Big Buddah

Our trip around the Harbour coincided with the Light & Music Spectacular which takes place each evening. It depicts, through the use of the aforementioned media, the story of Hong Kong.


The story was totally incomprehensible, but the music & lights display filled us withe awe (awesome).

And so to bed after an interesting day.





Published in: on April 1, 2014 at 2:42 am  Comments (1)  

Departures & Arrivals.



Almost a week has passed since the last post, ‘to coin a phrase’, and many miles have been travelled.

After leaving the extremely pleasurable excesses of Hamilton, we journeyed on to Waitomo to spend a night at the famous Waitomo Caves Hotel and to visit the caverns which are famed for glow worms. We did and they glowed for bus, splendidly. The night passed in the quirky WCH and we led the following morning, to return to,vase in order to pack up our belongings redact to vacate the following evening prior to departure for Hong Kong.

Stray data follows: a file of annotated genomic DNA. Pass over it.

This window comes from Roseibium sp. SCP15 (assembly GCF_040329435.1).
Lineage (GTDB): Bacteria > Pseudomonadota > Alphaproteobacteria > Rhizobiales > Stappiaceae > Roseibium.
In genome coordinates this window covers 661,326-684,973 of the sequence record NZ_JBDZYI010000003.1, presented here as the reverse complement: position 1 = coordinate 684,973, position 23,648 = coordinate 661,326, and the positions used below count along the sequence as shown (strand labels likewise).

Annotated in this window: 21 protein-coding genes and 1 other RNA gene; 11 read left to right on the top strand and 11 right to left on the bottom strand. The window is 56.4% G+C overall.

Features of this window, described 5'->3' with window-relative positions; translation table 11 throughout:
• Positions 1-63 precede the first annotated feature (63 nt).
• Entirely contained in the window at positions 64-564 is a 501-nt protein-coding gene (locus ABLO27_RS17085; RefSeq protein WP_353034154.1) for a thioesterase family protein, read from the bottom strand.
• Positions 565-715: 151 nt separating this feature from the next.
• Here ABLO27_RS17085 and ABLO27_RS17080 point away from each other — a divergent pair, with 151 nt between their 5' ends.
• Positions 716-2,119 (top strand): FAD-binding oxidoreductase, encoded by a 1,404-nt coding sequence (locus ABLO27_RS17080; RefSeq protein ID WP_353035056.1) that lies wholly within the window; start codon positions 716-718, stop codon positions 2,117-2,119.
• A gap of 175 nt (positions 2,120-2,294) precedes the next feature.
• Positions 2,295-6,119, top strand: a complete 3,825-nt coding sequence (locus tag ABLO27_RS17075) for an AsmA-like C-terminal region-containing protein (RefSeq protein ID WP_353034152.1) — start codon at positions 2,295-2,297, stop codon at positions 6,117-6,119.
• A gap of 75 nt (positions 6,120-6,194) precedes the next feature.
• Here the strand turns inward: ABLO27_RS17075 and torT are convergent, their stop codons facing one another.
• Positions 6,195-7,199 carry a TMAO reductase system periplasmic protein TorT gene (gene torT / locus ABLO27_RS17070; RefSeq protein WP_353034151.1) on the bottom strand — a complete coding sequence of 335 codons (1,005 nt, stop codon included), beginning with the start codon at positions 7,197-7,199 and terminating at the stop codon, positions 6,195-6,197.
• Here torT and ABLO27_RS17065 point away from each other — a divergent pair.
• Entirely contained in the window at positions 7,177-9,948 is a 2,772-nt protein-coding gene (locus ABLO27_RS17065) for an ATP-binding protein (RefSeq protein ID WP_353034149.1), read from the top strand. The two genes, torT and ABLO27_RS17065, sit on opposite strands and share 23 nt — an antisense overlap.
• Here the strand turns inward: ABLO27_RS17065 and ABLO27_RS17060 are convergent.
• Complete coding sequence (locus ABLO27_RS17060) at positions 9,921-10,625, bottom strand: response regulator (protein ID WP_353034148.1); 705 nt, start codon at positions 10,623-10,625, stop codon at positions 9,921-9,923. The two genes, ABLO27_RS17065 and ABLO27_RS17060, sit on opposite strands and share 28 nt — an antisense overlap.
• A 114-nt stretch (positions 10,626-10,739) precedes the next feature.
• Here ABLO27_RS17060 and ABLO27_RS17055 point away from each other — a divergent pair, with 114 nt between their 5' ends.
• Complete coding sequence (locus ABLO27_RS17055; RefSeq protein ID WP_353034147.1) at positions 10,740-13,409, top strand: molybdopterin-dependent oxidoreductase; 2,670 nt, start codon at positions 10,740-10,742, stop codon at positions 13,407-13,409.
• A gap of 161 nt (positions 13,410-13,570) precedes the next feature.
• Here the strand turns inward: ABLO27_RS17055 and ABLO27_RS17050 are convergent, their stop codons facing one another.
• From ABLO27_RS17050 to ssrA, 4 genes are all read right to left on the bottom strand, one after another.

The morning of departure found us at they town pool for a final aquarobics session, followed by a coffee and cake! Then lunch withnThe Skipper. 

After supper that evening we were transported to Auckland International Aerodrome for our flight to Hong Kong. We bid our farewells and entered the departure lounge to be told that we had been up-graded to ‘Premium Economy’.

the flight was fairly uneventful and both the Mem & I managed some sleep.

we arrived in Kong Kong at 6am the following morning.




Published in: on March 29, 2014 at 11:49 pm  Leave a Comment  

Twenty Four Hours of Indulgence & A Walk in The Park.